MK was born and raised in Washington, D.C. It’s no surprise he was influenced daily and at an early age by the formative sights and sounds of our government at work.
As a youth, he had already decided to embark on a career of service. This led him to the shores of Annapolis, where he was a midshipman at the United States Naval Academy, and afterward as a commissioned officer in the United States Marine Corps.
Following his military service, MK began a 22-year journey as a Special Agent of the Federal Bureau of Investigation (FBI), a key player behind numerous high-level investigations and an early combatant in the fight against cybercrime.
During this impressive career of public service, MK honed his leadership skills, rounding out his tenure in an executive position leading the cybersecurity investigative teams of FBI San Francisco.
He’s back! Podcast legend and co-host of Grumpy Old Geeks podcast, Jason DeFillippo joins us for another dynamic conversation about deep fakes, streaming services, and tech that will or will not change your life in 2020.
Deep Fakes and Video Editing
Undeniably Christopher’s favorite topic with Jason, they talk about deep fakes and astounding editing to produce fake news. Christopher cites a Forbes article about CNN Reporter Jim Acosta allegedly pushing a White House intern.
“It was edited to remove 2-3 frames of the film, to speed up, when he pushed the person and they removed the ‘pardon me, ma’am’ out of the audio. That was just creative editing.” – Jason DeFellippo
Moreover, there was also another video circulating the interwebs that make it look like Sarah Sanders was intoxicated in public. It doesn’t end there because they also talk about Gal Gadot, the most recent actor to play WonderWoman, who apparently appeared in a porn video. Clearly another deep fake.
Have You Heard About “Hearables?”
Apparently, hearables are the new category king and queen for 2020 as different brands introduced a “smart” earbuds. Although Christopher is a fan of the attempt to create a new category, Jason says the products really mean nothing.
“That’s the thing, they’re not smart. They are just conduit to your phone. If you go out without your phone, they don’t work. they get real dumb, real fast.” – Jason DeFellippo
Aside from this, Jason rants about adding more gadgets to charge. He says he has 7 gadgets at the moment and he would prefer using wired earphones/plugs due to the sound quality.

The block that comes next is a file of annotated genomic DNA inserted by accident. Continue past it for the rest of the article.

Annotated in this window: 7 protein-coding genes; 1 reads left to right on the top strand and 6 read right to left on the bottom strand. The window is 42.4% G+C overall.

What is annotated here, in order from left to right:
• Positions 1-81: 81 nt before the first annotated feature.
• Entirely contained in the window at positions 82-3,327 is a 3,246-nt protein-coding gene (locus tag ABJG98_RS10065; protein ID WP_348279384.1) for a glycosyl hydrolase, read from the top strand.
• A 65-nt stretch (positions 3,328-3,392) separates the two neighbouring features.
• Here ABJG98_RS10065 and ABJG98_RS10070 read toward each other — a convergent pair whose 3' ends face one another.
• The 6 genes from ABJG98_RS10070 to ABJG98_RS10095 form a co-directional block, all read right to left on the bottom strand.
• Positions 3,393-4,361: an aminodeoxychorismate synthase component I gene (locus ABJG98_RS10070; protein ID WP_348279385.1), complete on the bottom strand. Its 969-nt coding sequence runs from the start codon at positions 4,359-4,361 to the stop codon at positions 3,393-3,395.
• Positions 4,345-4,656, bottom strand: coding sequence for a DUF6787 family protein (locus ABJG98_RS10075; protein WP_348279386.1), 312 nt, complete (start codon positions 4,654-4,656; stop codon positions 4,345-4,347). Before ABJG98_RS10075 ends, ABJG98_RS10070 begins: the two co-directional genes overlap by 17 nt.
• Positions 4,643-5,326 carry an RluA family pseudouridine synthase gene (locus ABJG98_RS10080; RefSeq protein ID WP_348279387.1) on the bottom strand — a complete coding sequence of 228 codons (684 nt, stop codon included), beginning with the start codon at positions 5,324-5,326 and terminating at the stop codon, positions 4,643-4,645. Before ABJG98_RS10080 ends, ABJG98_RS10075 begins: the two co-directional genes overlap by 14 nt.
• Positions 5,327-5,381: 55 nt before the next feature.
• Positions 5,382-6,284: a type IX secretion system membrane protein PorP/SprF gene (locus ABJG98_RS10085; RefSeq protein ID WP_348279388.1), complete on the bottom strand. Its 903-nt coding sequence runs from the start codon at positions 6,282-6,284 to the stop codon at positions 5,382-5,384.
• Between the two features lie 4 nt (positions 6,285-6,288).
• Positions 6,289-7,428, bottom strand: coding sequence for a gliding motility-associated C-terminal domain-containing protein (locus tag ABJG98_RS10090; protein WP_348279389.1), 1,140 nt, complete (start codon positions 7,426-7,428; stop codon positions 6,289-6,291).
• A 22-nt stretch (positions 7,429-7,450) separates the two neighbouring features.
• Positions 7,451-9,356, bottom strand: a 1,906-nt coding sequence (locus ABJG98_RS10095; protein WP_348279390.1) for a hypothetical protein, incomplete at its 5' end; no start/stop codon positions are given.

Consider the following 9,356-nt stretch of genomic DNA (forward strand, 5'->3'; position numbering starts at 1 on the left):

The Field of Streams
Jason shares that around 7 years ago, on his podcast Grumpy Old Geeks, they have predicted this will happen. Everybody saw the popularity of Netflix and all the content creators decided they should make their own platforms.
“I think we’re going to see consolidation coming. People are going to start doing deals with each other to get bundling packages.” – Jason DeFellippo
Jason also predicted that households would just pay for around 3 streaming service, max.
To hear more information about Jason DeFellippo and to listen to more of his comments on deep fakes, tech for 2020 and streaming services, download and listen to the episode.
Jason is a full-time podcast producer and editor for The Jordan Harbinger Show as well as the Creator and Co-host of the Grumpy Old Geeks Podcast.
Jason has been building websites since the early days in 1994 for clients that range from small businesses to million dollar websites for blockbuster films to his own start-ups.
In 1994 he created the groundbreaking website Spewww which was nominated for a Webby in the first year the awards were held in 1998.
In 1995 a new media company in Santa Monica moved him out to Los Angeles to build the first website for Epson America.
Since then Jason has launched over 250 websites for major corporations like Paramount Pictures, Sony, Warner Brothers, and Disney.
He also created the two time SXSW Weblog Award-winning Blogrolling service as well as co-founded the global blog network Metroblogging.
He has worked at several startups in San Francisco including Technorati and 8020 Media, the publishers of JPGMagazine.com, and statistical aggregator Metricly.
Some of the topics covered:
This special episode of Lochhead on Marketing is the actual conversation of Christopher Lochhead and Carrie Palin, CMO of software company Splunk, during their appearance at Hypergrowth San Francisco.
Carrie shares how she spearheaded the category creation of Data to Everything and brand re-launch of Splunk.
Splunk at Hypergrowth
Christopher Lochhead and Splunk CMO Carrie Palin were invited to speak at Hypergrowth San Francisco to talk about creating a new category and brand. Drift organized this awesome business and marketing conference. This conversation is a rare opportunity to go behind the scenes of a very successful, super high-growth company like Splunk.
“At Splunk, we’re very proud of our culture. We’re very proud of our history. There’s something we call Splunkiness.” – Carrie Palin
Splunk is a publicly-traded software company worth $20B and they have recently launched a new category called Data to Everything. They have also relaunched their brand, changing their logo from green and black to orange and pink.
Carrie shared that her forte is in demand generation and she found category creation and branding to be quite challenging. She notes that aside from having a great branding team, she had great bosses who believed in her vision.
It was a rough start for Carrie, as three days into her new role, she received a piece of unfortunate news about her ailing father. It was one of the challenging events of her life but she acknowledged that Splunk CEO and President had been supportive of her grief.
“Splunk stuck with me. They treated me like I’ve been there 20 years versus 3 days. Four months after that, it was crazier than I ever anticipated. Now that was through that, I know that it was absolutely the right place for me to be.” – Carrie Palin
On-boarding the BOD
Carrie shared amazing stories on how she on-boarded the Board of Directors with her ideas. She gave a lot of weight on conviction and commitment to the Board.